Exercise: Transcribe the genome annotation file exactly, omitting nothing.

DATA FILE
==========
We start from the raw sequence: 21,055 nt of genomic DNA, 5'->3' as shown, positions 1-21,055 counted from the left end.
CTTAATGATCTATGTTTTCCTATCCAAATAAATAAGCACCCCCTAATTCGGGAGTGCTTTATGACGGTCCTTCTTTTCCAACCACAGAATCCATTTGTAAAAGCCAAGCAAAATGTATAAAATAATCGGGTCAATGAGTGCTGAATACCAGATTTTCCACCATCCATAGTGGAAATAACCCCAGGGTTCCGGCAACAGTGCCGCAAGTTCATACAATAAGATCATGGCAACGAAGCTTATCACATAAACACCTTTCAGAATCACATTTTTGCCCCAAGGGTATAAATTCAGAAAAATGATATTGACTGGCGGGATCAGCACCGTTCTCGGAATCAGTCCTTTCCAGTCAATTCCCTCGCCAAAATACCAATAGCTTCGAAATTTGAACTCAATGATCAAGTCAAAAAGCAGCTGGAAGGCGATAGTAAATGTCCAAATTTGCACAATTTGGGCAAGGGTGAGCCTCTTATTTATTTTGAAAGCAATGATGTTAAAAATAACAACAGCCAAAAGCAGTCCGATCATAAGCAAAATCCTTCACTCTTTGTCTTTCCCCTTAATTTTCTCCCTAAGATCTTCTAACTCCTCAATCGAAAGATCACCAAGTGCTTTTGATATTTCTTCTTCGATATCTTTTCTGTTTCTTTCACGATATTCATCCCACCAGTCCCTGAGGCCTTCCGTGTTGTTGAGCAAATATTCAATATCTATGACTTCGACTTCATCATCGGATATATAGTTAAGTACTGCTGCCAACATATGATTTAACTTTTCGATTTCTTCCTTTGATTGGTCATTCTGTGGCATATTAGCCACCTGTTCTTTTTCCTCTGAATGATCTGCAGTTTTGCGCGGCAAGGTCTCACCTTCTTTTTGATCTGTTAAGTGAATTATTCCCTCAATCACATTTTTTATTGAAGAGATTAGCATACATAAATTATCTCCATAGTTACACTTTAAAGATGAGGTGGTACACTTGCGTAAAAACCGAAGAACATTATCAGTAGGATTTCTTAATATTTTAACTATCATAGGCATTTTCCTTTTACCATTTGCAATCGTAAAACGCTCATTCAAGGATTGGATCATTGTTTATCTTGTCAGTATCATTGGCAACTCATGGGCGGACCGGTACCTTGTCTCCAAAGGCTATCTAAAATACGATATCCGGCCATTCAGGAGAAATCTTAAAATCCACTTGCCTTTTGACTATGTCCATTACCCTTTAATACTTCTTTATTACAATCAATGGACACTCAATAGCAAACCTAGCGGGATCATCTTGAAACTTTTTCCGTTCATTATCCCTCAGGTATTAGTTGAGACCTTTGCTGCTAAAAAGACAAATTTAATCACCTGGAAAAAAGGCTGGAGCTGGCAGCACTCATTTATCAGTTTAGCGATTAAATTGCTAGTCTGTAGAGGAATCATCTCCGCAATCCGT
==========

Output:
We start from the raw sequence: 21,055 nt of genomic DNA, 5'->3' as shown, positions 1-21,055 counted from the left end.
CTTAATGATCTATGTTTTCCTATCCAAATAAATAAGCACCCCCTAATTCGGGAGTGCTTTATGACGGTCCTTCTTTTCCAACCACAGAATCCATTTGTAAAAGCCAAGCAAAATGTATAAAATAATCGGGTCAATGAGTGCTGAATACCAGATTTTCCACCATCCATAGTGGAAATAACCCCAGGGTTCCGGCAACAGTGCCGCAAGTTCATACAATAAGATCATGGCAACGAAGCTTATCACATAAACACCTTTCAGAATCACATTTTTGCCCCAAGGGTATAAATTCAGAAAAATGATATTGACTGGCGGGATCAGCACCGTTCTCGGAATCAGTCCTTTCCAGTCAATTCCCTCGCCAAAATACCAATAGCTTCGAAATTTGAACTCAATGATCAAGTCAAAAAGCAGCTGGAAGGCGATAGTAAATGTCCAAATTTGCACAATTTGGGCAAGGGTGAGCCTCTTATTTATTTTGAAAGCAATGATGTTAAAAATAACAACAGCCAAAAGCAGTCCGATCATAAGCAAAATCCTTCACTCTTTGTCTTTCCCCTTAATTTTCTCCCTAAGATCTTCTAACTCCTCAATCGAAAGATCACCAAGTGCTTTTGATATTTCTTCTTCGATATCTTTTCTGTTTCTTTCACGATATTCATCCCACCAGTCCCTGAGGCCTTCCGTGTTGTTGAGCAAATATTCAATATCTATGACTTCGACTTCATCATCGGATATATAGTTAAGTACTGCTGCCAACATATGATTTAACTTTTCGATTTCTTCCTTTGATTGGTCATTCTGTGGCATATTAGCCACCTGTTCTTTTTCCTCTGAATGATCTGCAGTTTTGCGCGGCAAGGTCTCACCTTCTTTTTGATCTGTTAAGTGAATTATTCCCTCAATCACATTTTTTATTGAAGAGATTAGCATACATAAATTATCTCCATAGTTACACTTTAAAGATGAGGTGGTACACTTGCGTAAAAACCGAAGAACATTATCAGTAGGATTTCTTAATATTTTAACTATCATAGGCATTTTCCTTTTACCATTTGCAATCGTAAAACGCTCATTCAAGGATTGGATCATTGTTTATCTTGTCAGTATCATTGGCAACTCATGGGCGGACCGGTACCTTGTCTCCAAAGGCTATCTAAAATACGATATCCGGCCATTCAGGAGAAATCTTAAAATCCACTTGCCTTTTGACTATGTCCATTACCCTTTAATACTTCTTTATTACAATCAATGGACACTCAATAGCAAACCTAGCGGGATCATCTTGAAACTTTTTCCGTTCATTATCCCTCAGGTATTAGTTGAGACCTTTGCTGCTAAAAAGACAAATTTAATCACCTGGAAAAAAGGCTGGAGCTGGCAGCACTCATTTATCAGTTTAGCGATTAAATTGCTAGTCTGTAGAGGAATCATCTCCGCAATCCGT